For all students:
- How did tiny green plants that lived in the sea billions of years ago change Earth forever?
- How are oil and coal made? What is the origin of the energy stored in these substances?
- How long did it take for fossil fuels to form? How long have we been burning them? Does this matter, and if so, why does it matter?
For older students:
- There has been a tiny imbalance in the cycle of life over the history of Earth. How has this made a big difference in our atmosphere, and how has that changed the whole planet?
- How is burning fossil fuels similar to the respiration of animals? How is it different?
- How is the buildup of carbon dioxide in our air over only two hundred years changing the whole Earth now?
- How is the planet likely to change if we continue to burn fossil fuels, and what measures might we take to slow these changes?
- Our planet is always changing—even without human influence. How is the buildup of carbon dioxide in our atmosphere different from the “pre-human” changes?
- The questions above can help meet Common Core Anchor Standards R.1,2,3,4,7,8,10; SL.1,2
The Greenhouse Effect
Adding CO2 to air raises its temperature in the presence of light energy. A number of lesson plans demonstrating the greenhouse effect can be found on the internet simply by searching with the key words “greenhouse effect demonstration.” One of these can be found here: http://www.srh.noaa.gov/jetstream/atmos/ll_gas.htm and an adaptation of this lesson can be found below. Before preforming the experiment discuss with your students what they think might happen, and afterwards, discuss what did happen and why it happened, based on what they know from the book and from other research.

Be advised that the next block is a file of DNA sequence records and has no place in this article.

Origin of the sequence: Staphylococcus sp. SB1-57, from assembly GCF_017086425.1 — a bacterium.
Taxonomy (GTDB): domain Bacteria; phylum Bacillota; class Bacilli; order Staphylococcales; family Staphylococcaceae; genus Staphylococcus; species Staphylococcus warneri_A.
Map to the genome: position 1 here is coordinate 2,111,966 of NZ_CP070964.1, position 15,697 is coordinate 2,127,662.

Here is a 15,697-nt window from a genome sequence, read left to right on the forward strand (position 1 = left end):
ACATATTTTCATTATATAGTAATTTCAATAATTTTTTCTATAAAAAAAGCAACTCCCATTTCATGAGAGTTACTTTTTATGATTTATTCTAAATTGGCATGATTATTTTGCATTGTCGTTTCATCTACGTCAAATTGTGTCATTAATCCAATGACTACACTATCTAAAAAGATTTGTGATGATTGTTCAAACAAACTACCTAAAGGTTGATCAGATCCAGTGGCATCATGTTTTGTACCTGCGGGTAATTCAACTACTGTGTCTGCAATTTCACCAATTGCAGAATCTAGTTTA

- Fill two clear one-liter bottles halfway with water. Put a stopper with a thermometer through the middle in one, so the recording end is suspended in the air of the bottle. Record the temperature of the air in the bottle.
- Drop 2-3 Alka-Seltzer tablets into the other bottle and watch it fizz. The fizz is made of bubbles of carbon dioxide (CO2) which break as they rise into the air, filling the air with CO2.
- Put the stopper and thermometer into the hole and measure the temperature of the air in this bottle.
- Turn on a lamp or leave both bottles in the hot sun, making sure both bottles are the same distance from the light source.
- At the end of an hour, check the temperatures in both bottles. The temperature in the bottle with the added CO2 should be considerably higher than the one without.
A video demonstration can be found here:
A more complex demonstration can be found here: http://cleanet.org/clean/community/activities/c2.html
This activity can help meet Common Core Anchor Standards W.7,8; SL.1,4
C-MORE Education and Outreach
Games, quizzes, activity kits and other resources for teachers from the NSF Center for Microbial Oceanography Research and Education.
Whyville Plankton Lab
Students can create an avatar and research plankton within Whyville!